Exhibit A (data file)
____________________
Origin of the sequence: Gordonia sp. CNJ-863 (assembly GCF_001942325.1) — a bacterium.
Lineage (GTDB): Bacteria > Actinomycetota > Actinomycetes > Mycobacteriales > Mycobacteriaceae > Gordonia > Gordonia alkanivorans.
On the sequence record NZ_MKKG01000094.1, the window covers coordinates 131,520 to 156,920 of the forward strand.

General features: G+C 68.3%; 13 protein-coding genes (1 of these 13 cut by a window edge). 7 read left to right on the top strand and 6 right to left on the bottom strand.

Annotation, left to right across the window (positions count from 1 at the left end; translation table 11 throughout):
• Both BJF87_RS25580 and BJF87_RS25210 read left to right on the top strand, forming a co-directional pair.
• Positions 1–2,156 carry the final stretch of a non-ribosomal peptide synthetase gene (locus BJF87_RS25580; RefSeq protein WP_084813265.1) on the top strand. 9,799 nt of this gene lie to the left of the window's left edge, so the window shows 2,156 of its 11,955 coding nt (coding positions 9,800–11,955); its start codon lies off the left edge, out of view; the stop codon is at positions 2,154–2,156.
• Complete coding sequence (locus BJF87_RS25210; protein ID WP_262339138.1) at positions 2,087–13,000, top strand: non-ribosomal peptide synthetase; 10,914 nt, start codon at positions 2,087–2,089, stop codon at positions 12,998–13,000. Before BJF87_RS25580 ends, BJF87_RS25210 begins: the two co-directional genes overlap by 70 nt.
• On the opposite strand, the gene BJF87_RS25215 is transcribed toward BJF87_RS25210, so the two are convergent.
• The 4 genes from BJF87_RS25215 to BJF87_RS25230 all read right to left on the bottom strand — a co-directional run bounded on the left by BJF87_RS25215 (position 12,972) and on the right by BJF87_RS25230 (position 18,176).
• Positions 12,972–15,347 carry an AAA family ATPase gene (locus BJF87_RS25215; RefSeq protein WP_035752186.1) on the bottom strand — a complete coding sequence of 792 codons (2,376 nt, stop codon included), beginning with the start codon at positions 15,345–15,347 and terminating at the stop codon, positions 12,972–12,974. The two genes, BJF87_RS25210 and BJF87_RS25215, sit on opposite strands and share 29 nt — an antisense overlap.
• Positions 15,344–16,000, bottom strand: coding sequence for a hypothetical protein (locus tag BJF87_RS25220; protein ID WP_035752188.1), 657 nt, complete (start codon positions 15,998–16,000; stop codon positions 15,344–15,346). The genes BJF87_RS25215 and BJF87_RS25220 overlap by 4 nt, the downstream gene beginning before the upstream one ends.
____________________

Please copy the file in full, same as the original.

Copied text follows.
Origin of the sequence: Gordonia sp. CNJ-863 (assembly GCF_001942325.1) — a bacterium.
Lineage (GTDB): Bacteria > Actinomycetota > Actinomycetes > Mycobacteriales > Mycobacteriaceae > Gordonia > Gordonia alkanivorans.
On the sequence record NZ_MKKG01000094.1, the window covers coordinates 131,520 to 156,920 of the forward strand.

General features: G+C 68.3%; 13 protein-coding genes (1 of these 13 cut by a window edge). 7 read left to right on the top strand and 6 right to left on the bottom strand.

Annotation, left to right across the window (positions count from 1 at the left end; translation table 11 throughout):
• Both BJF87_RS25580 and BJF87_RS25210 read left to right on the top strand, forming a co-directional pair.
• Positions 1–2,156 carry the final stretch of a non-ribosomal peptide synthetase gene (locus BJF87_RS25580; RefSeq protein WP_084813265.1) on the top strand. 9,799 nt of this gene lie to the left of the window's left edge, so the window shows 2,156 of its 11,955 coding nt (coding positions 9,800–11,955); its start codon lies off the left edge, out of view; the stop codon is at positions 2,154–2,156.
• Complete coding sequence (locus BJF87_RS25210; protein ID WP_262339138.1) at positions 2,087–13,000, top strand: non-ribosomal peptide synthetase; 10,914 nt, start codon at positions 2,087–2,089, stop codon at positions 12,998–13,000. Before BJF87_RS25580 ends, BJF87_RS25210 begins: the two co-directional genes overlap by 70 nt.
• On the opposite strand, the gene BJF87_RS25215 is transcribed toward BJF87_RS25210, so the two are convergent.
• The 4 genes from BJF87_RS25215 to BJF87_RS25230 all read right to left on the bottom strand — a co-directional run bounded on the left by BJF87_RS25215 (position 12,972) and on the right by BJF87_RS25230 (position 18,176).
• Positions 12,972–15,347 carry an AAA family ATPase gene (locus BJF87_RS25215; RefSeq protein WP_035752186.1) on the bottom strand — a complete coding sequence of 792 codons (2,376 nt, stop codon included), beginning with the start codon at positions 15,345–15,347 and terminating at the stop codon, positions 12,972–12,974. The two genes, BJF87_RS25210 and BJF87_RS25215, sit on opposite strands and share 29 nt — an antisense overlap.
• Positions 15,344–16,000, bottom strand: coding sequence for a hypothetical protein (locus tag BJF87_RS25220; protein ID WP_035752188.1), 657 nt, complete (start codon positions 15,998–16,000; stop codon positions 15,344–15,346). The genes BJF87_RS25215 and BJF87_RS25220 overlap by 4 nt, the downstream gene beginning before the upstream one ends.